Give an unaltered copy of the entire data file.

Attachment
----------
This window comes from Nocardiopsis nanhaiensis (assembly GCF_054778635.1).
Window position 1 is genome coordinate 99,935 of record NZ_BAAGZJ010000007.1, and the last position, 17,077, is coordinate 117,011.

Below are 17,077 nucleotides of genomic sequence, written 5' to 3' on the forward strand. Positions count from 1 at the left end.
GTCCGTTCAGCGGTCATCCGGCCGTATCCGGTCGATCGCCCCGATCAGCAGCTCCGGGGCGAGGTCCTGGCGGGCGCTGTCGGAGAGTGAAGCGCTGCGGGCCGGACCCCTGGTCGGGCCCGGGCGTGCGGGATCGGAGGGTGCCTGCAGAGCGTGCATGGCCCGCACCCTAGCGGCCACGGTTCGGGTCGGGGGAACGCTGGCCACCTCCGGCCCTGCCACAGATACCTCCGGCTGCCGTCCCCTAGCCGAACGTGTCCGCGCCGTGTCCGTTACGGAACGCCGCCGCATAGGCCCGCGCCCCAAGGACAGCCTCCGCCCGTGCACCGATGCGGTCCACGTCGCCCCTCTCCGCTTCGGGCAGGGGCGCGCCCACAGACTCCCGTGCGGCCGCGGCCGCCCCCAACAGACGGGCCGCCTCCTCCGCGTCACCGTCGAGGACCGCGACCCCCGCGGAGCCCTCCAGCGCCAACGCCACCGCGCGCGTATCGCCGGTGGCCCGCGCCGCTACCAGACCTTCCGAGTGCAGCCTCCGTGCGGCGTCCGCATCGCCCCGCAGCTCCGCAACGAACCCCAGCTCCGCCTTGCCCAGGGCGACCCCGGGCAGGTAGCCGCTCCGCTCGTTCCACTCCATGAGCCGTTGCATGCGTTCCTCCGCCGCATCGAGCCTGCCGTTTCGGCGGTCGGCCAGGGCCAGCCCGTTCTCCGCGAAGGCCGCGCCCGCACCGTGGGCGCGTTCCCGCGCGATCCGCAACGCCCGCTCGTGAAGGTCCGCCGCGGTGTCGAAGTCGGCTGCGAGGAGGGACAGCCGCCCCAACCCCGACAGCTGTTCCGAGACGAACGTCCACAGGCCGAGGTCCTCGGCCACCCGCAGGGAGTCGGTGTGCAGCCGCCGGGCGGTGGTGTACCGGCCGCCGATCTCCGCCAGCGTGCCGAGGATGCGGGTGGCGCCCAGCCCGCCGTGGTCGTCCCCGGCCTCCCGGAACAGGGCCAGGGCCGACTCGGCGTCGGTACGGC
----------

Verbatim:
This window comes from Nocardiopsis nanhaiensis (assembly GCF_054778635.1).
Window position 1 is genome coordinate 99,935 of record NZ_BAAGZJ010000007.1, and the last position, 17,077, is coordinate 117,011.

Below are 17,077 nucleotides of genomic sequence, written 5' to 3' on the forward strand. Positions count from 1 at the left end.
GTCCGTTCAGCGGTCATCCGGCCGTATCCGGTCGATCGCCCCGATCAGCAGCTCCGGGGCGAGGTCCTGGCGGGCGCTGTCGGAGAGTGAAGCGCTGCGGGCCGGACCCCTGGTCGGGCCCGGGCGTGCGGGATCGGAGGGTGCCTGCAGAGCGTGCATGGCCCGCACCCTAGCGGCCACGGTTCGGGTCGGGGGAACGCTGGCCACCTCCGGCCCTGCCACAGATACCTCCGGCTGCCGTCCCCTAGCCGAACGTGTCCGCGCCGTGTCCGTTACGGAACGCCGCCGCATAGGCCCGCGCCCCAAGGACAGCCTCCGCCCGTGCACCGATGCGGTCCACGTCGCCCCTCTCCGCTTCGGGCAGGGGCGCGCCCACAGACTCCCGTGCGGCCGCGGCCGCCCCCAACAGACGGGCCGCCTCCTCCGCGTCACCGTCGAGGACCGCGACCCCCGCGGAGCCCTCCAGCGCCAACGCCACCGCGCGCGTATCGCCGGTGGCCCGCGCCGCTACCAGACCTTCCGAGTGCAGCCTCCGTGCGGCGTCCGCATCGCCCCGCAGCTCCGCAACGAACCCCAGCTCCGCCTTGCCCAGGGCGACCCCGGGCAGGTAGCCGCTCCGCTCGTTCCACTCCATGAGCCGTTGCATGCGTTCCTCCGCCGCATCGAGCCTGCCGTTTCGGCGGTCGGCCAGGGCCAGCCCGTTCTCCGCGAAGGCCGCGCCCGCACCGTGGGCGCGTTCCCGCGCGATCCGCAACGCCCGCTCGTGAAGGTCCGCCGCGGTGTCGAAGTCGGCTGCGAGGAGGGACAGCCGCCCCAACCCCGACAGCTGTTCCGAGACGAACGTCCACAGGCCGAGGTCCTCGGCCACCCGCAGGGAGTCGGTGTGCAGCCGCCGGGCGGTGGTGTACCGGCCGCCGATCTCCGCCAGCGTGCCGAGGATGCGGGTGGCGCCCAGCCCGCCGTGGTCGTCCCCGGCCTCCCGGAACAGGGCCAGGGCCGACTCGGCGTCGGTACGGC